Based on the volume of scam letters and email sent to us by our clients, trademark and domain name scams continue unabated in 2014. In fact, if anything, these scams have increased in volume and creativity. Remember to look with a critical eye at any official-looking notices that claim to originate from governmental trademark offices or "registries," claiming that you must pay fees in order to obtain or maintain trademark rights in various jurisdictions. These notices from third parties are almost always scams seeking payment for unnecessary services.
Another common scam involves an email communication or notice from an Asian-based consulting company that purports to notify a trademark holder that another entity is seeking to register the client's trademark or business name as a domain name in China, Hong Kong, Taiwan, or Asia (e.g., clientbrand.cn, clientbrand.hk, clientbrand.tw, etc.). The email gives the brand owner a short period of time in which to secure the domain name for their own. These notifications are virtually all scams or, at best, solicitations to purchase unnecessary domain names.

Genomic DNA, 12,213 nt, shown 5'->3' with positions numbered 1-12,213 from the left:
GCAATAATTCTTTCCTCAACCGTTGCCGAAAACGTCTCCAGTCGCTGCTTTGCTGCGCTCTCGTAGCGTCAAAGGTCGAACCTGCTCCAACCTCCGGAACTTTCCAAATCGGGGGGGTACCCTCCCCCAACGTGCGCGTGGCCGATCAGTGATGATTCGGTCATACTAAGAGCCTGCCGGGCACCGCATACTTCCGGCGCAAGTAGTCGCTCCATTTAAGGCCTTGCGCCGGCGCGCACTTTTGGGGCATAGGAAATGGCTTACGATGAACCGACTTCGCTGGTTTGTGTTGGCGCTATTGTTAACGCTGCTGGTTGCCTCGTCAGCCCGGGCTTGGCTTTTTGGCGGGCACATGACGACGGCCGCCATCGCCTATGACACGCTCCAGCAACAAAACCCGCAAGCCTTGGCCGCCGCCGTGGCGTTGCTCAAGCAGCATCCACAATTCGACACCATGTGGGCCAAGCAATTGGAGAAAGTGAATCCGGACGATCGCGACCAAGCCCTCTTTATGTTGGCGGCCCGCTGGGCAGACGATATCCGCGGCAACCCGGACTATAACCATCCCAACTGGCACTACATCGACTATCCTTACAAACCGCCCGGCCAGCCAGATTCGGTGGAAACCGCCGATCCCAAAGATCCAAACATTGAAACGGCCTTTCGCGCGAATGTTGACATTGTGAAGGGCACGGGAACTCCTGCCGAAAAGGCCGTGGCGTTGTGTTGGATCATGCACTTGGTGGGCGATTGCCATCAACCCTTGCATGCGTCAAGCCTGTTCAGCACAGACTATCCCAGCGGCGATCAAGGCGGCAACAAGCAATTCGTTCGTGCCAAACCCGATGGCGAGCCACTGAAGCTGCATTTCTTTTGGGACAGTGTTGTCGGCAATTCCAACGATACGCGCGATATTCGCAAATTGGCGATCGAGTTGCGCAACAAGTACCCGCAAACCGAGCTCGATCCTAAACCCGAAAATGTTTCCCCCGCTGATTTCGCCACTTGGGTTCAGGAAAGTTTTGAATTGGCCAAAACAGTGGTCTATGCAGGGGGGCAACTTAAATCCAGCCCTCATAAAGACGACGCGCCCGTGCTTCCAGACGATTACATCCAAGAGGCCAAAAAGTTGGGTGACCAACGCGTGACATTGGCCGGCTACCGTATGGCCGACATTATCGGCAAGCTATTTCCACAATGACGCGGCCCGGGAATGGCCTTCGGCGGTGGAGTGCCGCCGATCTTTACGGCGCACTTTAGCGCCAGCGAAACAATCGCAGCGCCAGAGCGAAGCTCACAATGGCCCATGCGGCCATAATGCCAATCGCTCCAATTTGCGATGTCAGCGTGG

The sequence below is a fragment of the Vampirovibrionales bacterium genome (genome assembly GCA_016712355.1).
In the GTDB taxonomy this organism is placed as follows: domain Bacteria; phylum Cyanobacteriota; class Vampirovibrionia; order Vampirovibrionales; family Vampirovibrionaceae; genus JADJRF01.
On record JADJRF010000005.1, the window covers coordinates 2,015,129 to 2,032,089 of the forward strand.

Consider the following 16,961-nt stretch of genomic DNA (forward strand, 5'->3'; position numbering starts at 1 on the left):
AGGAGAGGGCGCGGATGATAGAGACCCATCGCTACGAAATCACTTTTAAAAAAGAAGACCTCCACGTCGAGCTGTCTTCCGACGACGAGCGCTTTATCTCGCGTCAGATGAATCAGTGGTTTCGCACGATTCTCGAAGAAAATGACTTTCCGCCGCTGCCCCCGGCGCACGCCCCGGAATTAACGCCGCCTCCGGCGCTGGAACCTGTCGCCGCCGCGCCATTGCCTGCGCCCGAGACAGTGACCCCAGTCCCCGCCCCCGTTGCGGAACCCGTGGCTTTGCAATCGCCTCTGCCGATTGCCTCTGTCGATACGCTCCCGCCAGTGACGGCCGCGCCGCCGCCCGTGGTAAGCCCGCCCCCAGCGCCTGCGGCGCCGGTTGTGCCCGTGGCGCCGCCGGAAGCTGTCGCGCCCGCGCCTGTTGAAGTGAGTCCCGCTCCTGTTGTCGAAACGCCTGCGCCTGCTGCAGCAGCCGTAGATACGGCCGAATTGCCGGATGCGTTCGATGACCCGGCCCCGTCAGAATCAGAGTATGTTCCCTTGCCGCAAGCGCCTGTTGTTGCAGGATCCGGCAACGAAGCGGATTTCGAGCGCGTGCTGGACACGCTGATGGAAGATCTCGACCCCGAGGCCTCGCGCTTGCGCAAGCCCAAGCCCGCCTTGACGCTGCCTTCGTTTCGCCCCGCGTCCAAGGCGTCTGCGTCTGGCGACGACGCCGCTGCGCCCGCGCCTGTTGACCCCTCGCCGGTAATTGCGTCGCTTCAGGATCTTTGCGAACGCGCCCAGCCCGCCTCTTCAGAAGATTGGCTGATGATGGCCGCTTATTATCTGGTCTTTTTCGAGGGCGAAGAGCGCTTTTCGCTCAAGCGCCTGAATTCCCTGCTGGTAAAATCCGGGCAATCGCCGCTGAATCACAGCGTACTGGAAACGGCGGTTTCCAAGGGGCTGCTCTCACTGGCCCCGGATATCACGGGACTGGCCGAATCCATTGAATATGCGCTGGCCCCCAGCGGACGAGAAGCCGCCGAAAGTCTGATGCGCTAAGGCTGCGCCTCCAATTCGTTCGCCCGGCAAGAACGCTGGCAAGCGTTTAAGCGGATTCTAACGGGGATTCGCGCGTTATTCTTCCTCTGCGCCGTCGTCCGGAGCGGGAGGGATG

Because the trademark records of the U.S. Patent and Trademark Office and the European Community’s OHIM are available online, and easily accessed by the public, owners of trademark registrations and applications seem to be most often targeted in these scams. Clients should keep in mind that rarely will any patent or trademark office communicate directly with a client if there is counsel of record in the particular patent or trademark matter. If you receive any correspondence relating to your trademarks or domain names, please send it to us for review – particularly before paying any requested fees!
This article appeared in the May 2014 issue of MarkIt to Market. To view our past issues, as well as other firm newsletters, please click here.